I never believed in my lifetime that I would see a German Chancellor stepping up in the way that Olaf Scholz has and sending weaponry to help the Ukrainians to to protect themselves.
He’s made huge, huge strides. We have 4% of our gas comes from Russia, in Germany, it’s 40%.
They’re facing real, real pressures, they’re having to source energy from elsewhere. But they’re doing it. They’re making the effort. They’re making the sacrifice. That’s because they see that the price of freedom is worth paying.
This is something that it’s worth us standing up for together. And that is the principle that a free, independent sovereign country like Ukraine should not be violently invaded and should not have its boundaries changed by force.
And the consequences of what’s happening for the world are tough, but the price of backing down, the price of allowing Putin to succeed , to hack off huge parts of Ukraine, to continue with his programme of conquest, that price will be far, far higher and everybody here understands that.
Kyiv was hit by four Russian missile strikes early on Sunday morning for the first time in three weeks, during which life had been slowly returning to the Ukrainian capital in the relative calm.
Columns of smoke rose over the central Shevchenkivskyi district, home to a cluster of universities, restaurants and art galleries at 6.22am. Kyiv’s mayor, Vitali Klitschko, said two residential buildings had been hit in what he called an attempt to “intimidate Ukrainians” before a Nato summit in Madrid beginning on Tuesday.
Around 11am, there were at least several unconfirmed reports of two more explosions in Kyiv.
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A price cap on Russian oil, deferral of climate change commitments, a potential famine in Africa and the further supply of weapons to Ukraine are to crowd into a meeting of G7 world leaders over the next three days held against the backdrop of the biggest geopolitical crisis since 1945.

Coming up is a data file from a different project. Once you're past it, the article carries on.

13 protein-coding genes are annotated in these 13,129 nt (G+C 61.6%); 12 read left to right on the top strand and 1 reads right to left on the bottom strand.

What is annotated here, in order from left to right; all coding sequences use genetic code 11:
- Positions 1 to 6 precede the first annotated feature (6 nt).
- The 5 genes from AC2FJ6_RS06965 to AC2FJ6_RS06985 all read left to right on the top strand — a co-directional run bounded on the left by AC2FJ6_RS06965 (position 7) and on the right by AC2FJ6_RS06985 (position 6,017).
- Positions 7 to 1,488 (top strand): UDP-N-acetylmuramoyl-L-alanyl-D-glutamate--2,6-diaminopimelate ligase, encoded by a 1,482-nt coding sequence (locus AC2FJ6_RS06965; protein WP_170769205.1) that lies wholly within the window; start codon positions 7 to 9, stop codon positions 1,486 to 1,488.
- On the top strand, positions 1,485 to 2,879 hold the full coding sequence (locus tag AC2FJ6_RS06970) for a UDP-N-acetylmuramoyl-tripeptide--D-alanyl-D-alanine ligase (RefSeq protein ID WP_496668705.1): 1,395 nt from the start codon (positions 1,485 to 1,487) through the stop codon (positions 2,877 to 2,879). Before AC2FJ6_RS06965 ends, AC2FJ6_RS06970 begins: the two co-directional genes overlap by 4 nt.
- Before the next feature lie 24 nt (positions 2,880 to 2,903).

The agenda reveals how the world has been turned upside down since leaders of the industrialised nations last met in Cornwall a year ago in a summit chaired by Britain, largely to focus on the threat posed by China.
Before the summit in Germany, Boris Johnson issued a warning for the west not to show war fatigue, a point that will be echoed when the Ukrainian president, Volodymyr Zelenskiy, addresses the meeting by video link. He is expected to emphasise the difficulties his troops are facing in eastern Ukraine as well as the need for heavier long-range weapons.
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Anton Gerashchenko, an advisor to Ukraine’s minister of internal affairs, confirms that one of those injured in the missile strike against an apartment block in Kyiv was a Russian woman. “Russians shoot Russians,” he tweeted.
Ukrain’s foreign minister, Dmytro Kuleba, said G7 countries must respond to new missile strikes against Ukraine on Sunday by imposing further sanctions on Russia and providing more heavy weapons to Ukraine.
Members of the G7 have confirmed a ban on imports of Russian gold at the start of their summit in the Bavarian Alps, Reuters reports.
The move by Britain, the United States, Japan and Canada is part of efforts to tighten the sanctions squeeze on Moscow.
Boris Johnson said in a statement:
The measures we have announced today will directly hit Russian oligarchs and strike at the heart of Putin’s war machine.
“We need to starve the Putin regime of its funding. The UK and our allies are doing just that.
A senior US administration representative said the G7 would make an official announcement on the gold import ban on Tuesday.
“This is a key export, a key source of revenue for Russia in terms of their ability to transact with the global financial system,” the US official said.
Russian gold exports were worth £12.6bn ($15.45bn) last year and wealthy Russians have been buying bullion to reduce the financial impact of Western sanctions, the British government said.
As well as the gold import ban, G7 leaders were also having “really constructive” talks on a possible price cap on Russian oil imports, a German government source said.
Explosions were heard in the central Ukrainian city of Cherkasy on Sunday, regional governor Oleksandr Skichko said on the Telegram app, according to Reuters.
He did not give further details. Cherkasy, which is 200km south-east of Kyiv, has been largely untouched by bombardment since Russia invaded Ukraine in February.
Ursula von der Leyen, the president of the European Commission, says the EU will “stand with Ukraine for as long as it takes”.
Boris Johnson, who is also in Bavaria for the G7 summit made a similar statement of solidarity with Ukraine.
There are several unconfirmed reports of more explosions in Kyiv.
A Reuters reporter heard two explosions in the southern outskirts of the capital.